Planned giving starts now: Tips and talking points for lifetime charitable gifts

According to 2020 statistics released in June 2021 as part of the Giving USA report, Americans’ bequests to charity totaled nearly $42 billion last year. That’s a tremendous amount of charitable giving flowing to community organizations from donors after they die. Still, it’s a fraction of the $324 billion Giving USA reports was given to charities in 2020 by living individuals.

As you work with your philanthropic clients, do not only consider the benefits of building philanthropic components into clients’ estate plans for distribution after death, but also consider helping your clients make meaningful gifts during their lifetimes.

Here are three tips for encouraging your clients consider “giving while living” as part of their plans:

  • Clients get to see the results of their gifts and have an opportunity to get involved, whether as a volunteer, board member, or simply an observer at a site visit to each charity they support.

  • Clients can involve their children and grandchildren in making the gifts, especially when the clients are working with the community foundation through a family donor-advised fund or other collaborative vehicle.

  • Clients are eligible for an income tax deduction for lifetime charitable gifts, and the gifted assets are no longer subject to future estate taxes.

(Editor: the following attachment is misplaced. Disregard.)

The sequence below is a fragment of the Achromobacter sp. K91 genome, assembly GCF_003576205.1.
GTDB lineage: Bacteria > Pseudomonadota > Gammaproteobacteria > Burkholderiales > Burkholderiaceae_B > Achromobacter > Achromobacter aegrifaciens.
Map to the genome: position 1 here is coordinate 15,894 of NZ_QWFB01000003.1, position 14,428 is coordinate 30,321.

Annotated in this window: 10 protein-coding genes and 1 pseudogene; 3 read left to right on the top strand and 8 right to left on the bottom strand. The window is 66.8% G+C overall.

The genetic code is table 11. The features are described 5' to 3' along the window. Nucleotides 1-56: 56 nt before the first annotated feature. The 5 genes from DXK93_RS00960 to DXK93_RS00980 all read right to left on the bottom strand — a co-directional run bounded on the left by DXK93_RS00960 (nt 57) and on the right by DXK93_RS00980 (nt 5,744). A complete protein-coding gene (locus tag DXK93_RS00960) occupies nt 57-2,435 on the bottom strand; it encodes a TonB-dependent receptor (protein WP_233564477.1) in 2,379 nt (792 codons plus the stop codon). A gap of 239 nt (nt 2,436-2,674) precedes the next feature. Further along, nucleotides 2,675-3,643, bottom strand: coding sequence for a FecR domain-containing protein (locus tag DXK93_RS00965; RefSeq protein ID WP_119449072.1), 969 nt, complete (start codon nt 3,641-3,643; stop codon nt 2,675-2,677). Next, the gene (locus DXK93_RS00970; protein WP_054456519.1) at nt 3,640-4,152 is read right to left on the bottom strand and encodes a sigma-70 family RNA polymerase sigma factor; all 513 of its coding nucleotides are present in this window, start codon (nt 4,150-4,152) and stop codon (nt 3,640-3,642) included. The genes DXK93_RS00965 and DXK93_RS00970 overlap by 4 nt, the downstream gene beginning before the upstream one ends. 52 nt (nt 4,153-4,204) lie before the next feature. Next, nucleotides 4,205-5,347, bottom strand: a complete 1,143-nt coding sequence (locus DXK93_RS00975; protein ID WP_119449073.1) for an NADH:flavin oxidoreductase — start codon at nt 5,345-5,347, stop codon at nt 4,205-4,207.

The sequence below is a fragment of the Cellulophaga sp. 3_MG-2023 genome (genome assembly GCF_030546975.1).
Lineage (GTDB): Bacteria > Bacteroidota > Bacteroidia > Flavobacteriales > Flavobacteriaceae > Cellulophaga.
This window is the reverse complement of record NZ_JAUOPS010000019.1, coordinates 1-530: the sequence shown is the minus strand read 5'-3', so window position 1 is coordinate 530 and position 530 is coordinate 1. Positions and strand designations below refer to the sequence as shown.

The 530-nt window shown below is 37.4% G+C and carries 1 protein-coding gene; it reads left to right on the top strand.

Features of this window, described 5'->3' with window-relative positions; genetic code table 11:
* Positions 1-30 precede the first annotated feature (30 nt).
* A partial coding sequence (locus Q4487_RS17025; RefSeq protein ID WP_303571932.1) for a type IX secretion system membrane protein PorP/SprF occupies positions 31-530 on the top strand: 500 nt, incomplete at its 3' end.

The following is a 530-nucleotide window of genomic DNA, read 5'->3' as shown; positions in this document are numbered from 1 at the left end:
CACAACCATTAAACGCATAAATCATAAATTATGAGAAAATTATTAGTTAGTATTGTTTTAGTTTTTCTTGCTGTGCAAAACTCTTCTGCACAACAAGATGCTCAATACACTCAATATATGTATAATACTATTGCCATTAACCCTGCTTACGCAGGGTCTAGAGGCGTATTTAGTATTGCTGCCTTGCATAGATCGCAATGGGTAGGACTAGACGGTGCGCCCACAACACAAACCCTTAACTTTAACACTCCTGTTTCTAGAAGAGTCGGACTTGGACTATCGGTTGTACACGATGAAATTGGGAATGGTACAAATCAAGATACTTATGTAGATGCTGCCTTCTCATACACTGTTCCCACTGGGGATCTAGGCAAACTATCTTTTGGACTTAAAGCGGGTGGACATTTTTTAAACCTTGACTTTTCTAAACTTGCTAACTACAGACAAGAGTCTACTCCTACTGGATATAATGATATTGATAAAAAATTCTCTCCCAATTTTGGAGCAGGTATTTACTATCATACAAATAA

The team at YouthBridge Community Foundation can help you assist your clients with a philanthropy plan, starting with the basics. Here are a three talking points to help you begin the conversation with your philanthropic clients:

  • “Give to what you know. Most Americans get the greatest joy from giving to causes with which they are personally familiar. This makes it easier to understand how the charity is using your dollars. So, for example, if you’ve had experience with helping foster children, you are likely to understand how the organization is using your donation to support training for foster parents. Or if someone in your family suffers from an eating disorder, you will understand what it means to give money to support an individual to receive an extra six weeks of treatment beyond what insurance will pay. And do not be afraid to ask! Most organizations are happy to share the tangible impact of your donation—whether it is $10, $100, $1,000 or more.”

  • “Give where you are. Many Americans support charitable causes overseas, and that is wonderful. But don’t forget that sometimes the greatest needs are right here at home. Look for opportunities to support local charities who are celebrating year-end giving by offering information about the overall need, the mission they serve to meet that need, and the positive impact of a year-end gift on the lives of others. When you give to local organizations, you are in a much better position to have confidence in your gift.”

  • “Above all, give to the charities you love. Gifts that are aligned with a passion and your own love of humanity carry the most energy and ultimately make the most difference. The bottom line is that giving should feel good. Certainly understanding how a charity is using the money is a part of that. But don’t let that get in the way of doing good and enjoying every minute of it.”

Need more tips and talking points? YouthBridge Community Foundation is always here to help.

This article is provided for informational purposes only. It is not intended as legal, accounting, or financial planning advice. If you have any questions or would like to discuss your giving strategy, please contact us.